The 28th Israel Film Fest has begun! And you know what that means!
Or maybe you don’t, so let me learn you something: Five years ago, The Boy and I went to see the New Zealand crime thriller Out of the Blue starring Karl Urban, only to discover that it was in fact not from New Zealand, not a crime thriller, and had nobody in it we’d ever heard of. Instead it was Out of the Blue, an Israeli film about the amusing antics of some resourceful junk men.
Since then, we’ve grown to really look forward to the IFF, seeing more of the films each year in the (short) time allotted.
One of the chief characteristics of the IFF films is that they tend to develop strong, interesting characters, and this year is no different, though from what we’ve seen so far, there’s also been an uptick in the technical quality, and we’ve even seen a few recognizable actors.
This year got off to a rip-roaring start with Hunting Elephants. If there are “coming of age” tales, there are also “going of age” tales. Slices of life stories involving old people out for one last hurrah before going gentle into that good night, like the ‘70s Art Carney, George Burns (who lived for another 20+ years, heh) and Lee Strasberg flick Going In Style. Or last year’s Stand Up Guys.
In Hunting Elephants, we see young Yonatan left at the bank with his night watchman/security chief father, when a mishap ends the father’s life in a sort of darkly comic fashion. Well, this doesn’t help his mother out at all, obviously, and with nowhere else to turn, she dumps Yoni off at the old folks home her estranged father-in-law lives in.
And he’s not a pleasant old fellow, oh, no. The details of his backstory come out over the course of the movie, and they’re really not particularly flattering. (This is a particularly interesting feature of Israeli films: Whereas in American films, characters are often redeemed through “it was all a misunderstanding”, in the IFF films, the characters are redeemed through action, and often not only don’t apologize but practically cling to their old sins.)
Grandpa was a special forces guy during the Liberation, and as little use as he had for his son, he doesn’t have much more interest in his grandson. But, of course, he doesn’t kick the kid out either, or we wouldn’t have a picture.
Grandpa’s pal Nick was in the same service, a doddering, blind old dude, with an interest in the ladies suited to a much younger man, who generally serves as the driver on the gang’s capers.
The third senior in the gang is a fading English actor, brother-in-law to Grandpa, who wants conservatorship over Grandma (his sister, who’s in a coma) but Grandpa refuses to let her leave his side. Which, while romantic, turns out to have many not-so-romantic layers.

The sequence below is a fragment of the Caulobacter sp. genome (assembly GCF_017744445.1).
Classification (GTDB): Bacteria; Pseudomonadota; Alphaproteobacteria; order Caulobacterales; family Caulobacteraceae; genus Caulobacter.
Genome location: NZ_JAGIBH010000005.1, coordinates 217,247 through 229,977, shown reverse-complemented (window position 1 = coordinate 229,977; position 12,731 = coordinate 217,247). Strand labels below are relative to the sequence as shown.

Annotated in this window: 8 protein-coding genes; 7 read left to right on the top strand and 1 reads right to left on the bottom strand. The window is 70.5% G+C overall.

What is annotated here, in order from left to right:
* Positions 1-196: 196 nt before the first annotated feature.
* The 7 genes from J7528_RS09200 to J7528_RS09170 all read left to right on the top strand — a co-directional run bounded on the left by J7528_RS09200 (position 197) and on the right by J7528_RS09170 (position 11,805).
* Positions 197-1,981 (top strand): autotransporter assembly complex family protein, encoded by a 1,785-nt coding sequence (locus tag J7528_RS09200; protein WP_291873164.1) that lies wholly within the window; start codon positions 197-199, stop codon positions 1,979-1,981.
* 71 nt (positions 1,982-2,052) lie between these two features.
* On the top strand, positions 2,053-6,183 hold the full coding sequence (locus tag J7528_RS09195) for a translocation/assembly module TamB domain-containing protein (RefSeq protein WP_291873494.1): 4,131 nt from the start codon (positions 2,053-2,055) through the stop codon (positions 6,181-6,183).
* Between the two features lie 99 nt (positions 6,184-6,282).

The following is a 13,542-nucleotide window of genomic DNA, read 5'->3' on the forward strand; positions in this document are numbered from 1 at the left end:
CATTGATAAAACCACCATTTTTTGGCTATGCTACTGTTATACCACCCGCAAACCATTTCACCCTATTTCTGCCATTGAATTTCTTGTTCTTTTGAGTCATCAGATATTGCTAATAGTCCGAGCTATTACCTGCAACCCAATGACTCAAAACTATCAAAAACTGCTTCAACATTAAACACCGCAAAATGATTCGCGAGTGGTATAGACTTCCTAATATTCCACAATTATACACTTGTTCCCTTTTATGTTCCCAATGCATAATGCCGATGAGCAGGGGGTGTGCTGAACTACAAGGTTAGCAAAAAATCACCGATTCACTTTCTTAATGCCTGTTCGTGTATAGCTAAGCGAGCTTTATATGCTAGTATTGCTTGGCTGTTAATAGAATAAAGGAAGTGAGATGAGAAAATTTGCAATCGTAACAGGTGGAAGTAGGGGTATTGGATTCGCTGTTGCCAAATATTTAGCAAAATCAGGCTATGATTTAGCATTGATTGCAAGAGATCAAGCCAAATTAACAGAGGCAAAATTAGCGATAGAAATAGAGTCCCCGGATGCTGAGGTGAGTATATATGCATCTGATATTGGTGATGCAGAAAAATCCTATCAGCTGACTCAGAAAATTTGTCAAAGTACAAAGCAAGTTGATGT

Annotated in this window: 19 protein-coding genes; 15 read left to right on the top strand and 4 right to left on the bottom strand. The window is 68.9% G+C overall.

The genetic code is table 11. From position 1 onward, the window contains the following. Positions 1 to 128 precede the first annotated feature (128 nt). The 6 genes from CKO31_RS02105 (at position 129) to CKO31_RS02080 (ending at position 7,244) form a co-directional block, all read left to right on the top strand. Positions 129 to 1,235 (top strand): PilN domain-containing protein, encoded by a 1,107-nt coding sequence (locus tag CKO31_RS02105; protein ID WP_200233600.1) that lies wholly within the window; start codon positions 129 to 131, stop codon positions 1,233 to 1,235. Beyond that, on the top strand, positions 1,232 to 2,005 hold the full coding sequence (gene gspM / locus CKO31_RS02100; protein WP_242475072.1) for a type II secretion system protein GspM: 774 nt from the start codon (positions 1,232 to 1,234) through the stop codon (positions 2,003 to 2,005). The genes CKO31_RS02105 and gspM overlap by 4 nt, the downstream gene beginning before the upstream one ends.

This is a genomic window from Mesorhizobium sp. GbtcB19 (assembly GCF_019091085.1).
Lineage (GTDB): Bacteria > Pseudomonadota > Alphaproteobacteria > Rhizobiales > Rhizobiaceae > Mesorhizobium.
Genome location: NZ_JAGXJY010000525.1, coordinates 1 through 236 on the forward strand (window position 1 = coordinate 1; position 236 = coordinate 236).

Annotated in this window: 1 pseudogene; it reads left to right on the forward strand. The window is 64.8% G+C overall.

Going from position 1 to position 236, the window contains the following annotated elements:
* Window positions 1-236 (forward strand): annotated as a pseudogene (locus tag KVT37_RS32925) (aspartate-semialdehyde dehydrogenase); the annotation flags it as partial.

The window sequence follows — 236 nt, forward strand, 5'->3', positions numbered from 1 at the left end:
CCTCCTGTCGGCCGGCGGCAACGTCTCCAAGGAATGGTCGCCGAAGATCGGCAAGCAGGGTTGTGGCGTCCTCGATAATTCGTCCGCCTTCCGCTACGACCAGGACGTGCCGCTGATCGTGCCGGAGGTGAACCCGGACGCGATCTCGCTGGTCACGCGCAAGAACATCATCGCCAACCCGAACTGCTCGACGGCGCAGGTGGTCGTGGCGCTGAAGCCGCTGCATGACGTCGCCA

Well, for whatever reason, everybody needs money so a bank must be robbed. In particular, the bank where Yoni’s father was head of security, since Yoni still knows a few tricks. And it doesn’t hurt that the creepy bank manager is putting the moves (successfully) on Yoni’s mother—who, also rather creepily, is kind of into it.
So, no groundbreaking setups here, but it’s all done with such a great touch: Almost non-stop laughs, even in the face of tragedy (how Jewish is that?), great acting, fine directing and camerawork with a few inspired shots, good music—just a fun film with lots and lots of character oozing out of every plot point.
Also, the one weakness these “going of age” movies tend to have is that they peter out at the end, when (customarily) the characters start dying, but this movie actually picks up speed and throws a few more twists at you.
Originally, the fading English actor was to be played by John Cleese, which would’ve been amazing, but the role was taken over by Patrick Stewart, who is absolutely flawless. He mixes just the right level of comedy and pathos, enough for us to laugh with him (and occasionally at him, but empathetically). I think this is my favorite role of his.
But all the acting is solid: Sasson Gabai (who stood out in The Band’s Visit) is Grandpa Eli, Moshe Ivgy (Out of the Blue) is creepy bank manager, Moni Moshonev as Nick, newcomer Gil Blank is Yoni, Yael Abecassis (Live and Become) is mom, and, oh yeah, Patrick freakin’ Stewart!
Fun and recommended. And half-in-English for the subtitle-curious.